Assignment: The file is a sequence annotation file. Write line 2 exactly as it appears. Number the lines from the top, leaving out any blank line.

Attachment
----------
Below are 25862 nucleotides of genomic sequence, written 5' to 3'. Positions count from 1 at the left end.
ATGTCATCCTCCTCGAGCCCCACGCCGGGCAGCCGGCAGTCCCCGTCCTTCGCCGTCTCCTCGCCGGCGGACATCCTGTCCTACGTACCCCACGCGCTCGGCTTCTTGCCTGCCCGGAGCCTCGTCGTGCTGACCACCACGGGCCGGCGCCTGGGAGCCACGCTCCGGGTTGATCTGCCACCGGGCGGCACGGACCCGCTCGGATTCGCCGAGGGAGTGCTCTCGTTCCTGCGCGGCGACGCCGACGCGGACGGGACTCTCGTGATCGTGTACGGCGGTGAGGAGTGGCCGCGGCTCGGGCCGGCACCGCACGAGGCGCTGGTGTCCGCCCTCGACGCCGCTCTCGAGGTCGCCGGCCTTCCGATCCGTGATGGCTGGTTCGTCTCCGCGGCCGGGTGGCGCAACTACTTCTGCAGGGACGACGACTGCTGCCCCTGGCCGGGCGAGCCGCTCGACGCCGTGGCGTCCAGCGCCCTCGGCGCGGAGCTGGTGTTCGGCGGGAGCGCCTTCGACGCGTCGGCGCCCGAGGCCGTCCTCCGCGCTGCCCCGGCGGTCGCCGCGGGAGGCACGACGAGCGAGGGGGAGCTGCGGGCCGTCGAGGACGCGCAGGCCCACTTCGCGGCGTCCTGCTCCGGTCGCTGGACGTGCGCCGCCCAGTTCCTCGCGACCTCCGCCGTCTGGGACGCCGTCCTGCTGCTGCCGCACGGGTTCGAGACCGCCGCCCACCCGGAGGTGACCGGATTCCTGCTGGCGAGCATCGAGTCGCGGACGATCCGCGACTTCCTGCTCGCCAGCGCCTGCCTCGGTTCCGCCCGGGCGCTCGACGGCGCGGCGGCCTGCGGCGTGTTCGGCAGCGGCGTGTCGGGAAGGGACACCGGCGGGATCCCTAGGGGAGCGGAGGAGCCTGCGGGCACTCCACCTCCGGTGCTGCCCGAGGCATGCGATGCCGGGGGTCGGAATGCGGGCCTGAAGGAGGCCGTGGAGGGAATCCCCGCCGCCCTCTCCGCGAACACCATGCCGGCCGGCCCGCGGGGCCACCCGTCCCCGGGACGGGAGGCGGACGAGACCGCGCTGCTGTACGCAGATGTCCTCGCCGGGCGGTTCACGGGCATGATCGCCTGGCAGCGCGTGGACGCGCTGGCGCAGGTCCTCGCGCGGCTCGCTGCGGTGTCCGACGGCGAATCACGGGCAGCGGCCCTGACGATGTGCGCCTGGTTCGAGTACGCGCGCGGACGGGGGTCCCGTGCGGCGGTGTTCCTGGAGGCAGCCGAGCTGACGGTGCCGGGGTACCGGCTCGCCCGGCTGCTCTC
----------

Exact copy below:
ATGTCATCCTCCTCGAGCCCCACGCCGGGCAGCCGGCAGTCCCCGTCCTTCGCCGTCTCCTCGCCGGCGGACATCCTGTCCTACGTACCCCACGCGCTCGGCTTCTTGCCTGCCCGGAGCCTCGTCGTGCTGACCACCACGGGCCGGCGCCTGGGAGCCACGCTCCGGGTTGATCTGCCACCGGGCGGCACGGACCCGCTCGGATTCGCCGAGGGAGTGCTCTCGTTCCTGCGCGGCGACGCCGACGCGGACGGGACTCTCGTGATCGTGTACGGCGGTGAGGAGTGGCCGCGGCTCGGGCCGGCACCGCACGAGGCGCTGGTGTCCGCCCTCGACGCCGCTCTCGAGGTCGCCGGCCTTCCGATCCGTGATGGCTGGTTCGTCTCCGCGGCCGGGTGGCGCAACTACTTCTGCAGGGACGACGACTGCTGCCCCTGGCCGGGCGAGCCGCTCGACGCCGTGGCGTCCAGCGCCCTCGGCGCGGAGCTGGTGTTCGGCGGGAGCGCCTTCGACGCGTCGGCGCCCGAGGCCGTCCTCCGCGCTGCCCCGGCGGTCGCCGCGGGAGGCACGACGAGCGAGGGGGAGCTGCGGGCCGTCGAGGACGCGCAGGCCCACTTCGCGGCGTCCTGCTCCGGTCGCTGGACGTGCGCCGCCCAGTTCCTCGCGACCTCCGCCGTCTGGGACGCCGTCCTGCTGCTGCCGCACGGGTTCGAGACCGCCGCCCACCCGGAGGTGACCGGATTCCTGCTGGCGAGCATCGAGTCGCGGACGATCCGCGACTTCCTGCTCGCCAGCGCCTGCCTCGGTTCCGCCCGGGCGCTCGACGGCGCGGCGGCCTGCGGCGTGTTCGGCAGCGGCGTGTCGGGAAGGGACACCGGCGGGATCCCTAGGGGAGCGGAGGAGCCTGCGGGCACTCCACCTCCGGTGCTGCCCGAGGCATGCGATGCCGGGGGTCGGAATGCGGGCCTGAAGGAGGCCGTGGAGGGAATCCCCGCCGCCCTCTCCGCGAACACCATGCCGGCCGGCCCGCGGGGCCACCCGTCCCCGGGACGGGAGGCGGACGAGACCGCGCTGCTGTACGCAGATGTCCTCGCCGGGCGGTTCACGGGCATGATCGCCTGGCAGCGCGTGGACGCGCTGGCGCAGGTCCTCGCGCGGCTCGCTGCGGTGTCCGACGGCGAATCACGGGCAGCGGCCCTGACGATGTGCGCCTGGTTCGAGTACGCGCGCGGACGGGGGTCCCGTGCGGCGGTGTTCCTGGAGGCAGCCGAGCTGACGGTGCCGGGGTACCGGCTCGCCCGGCTGCTCTC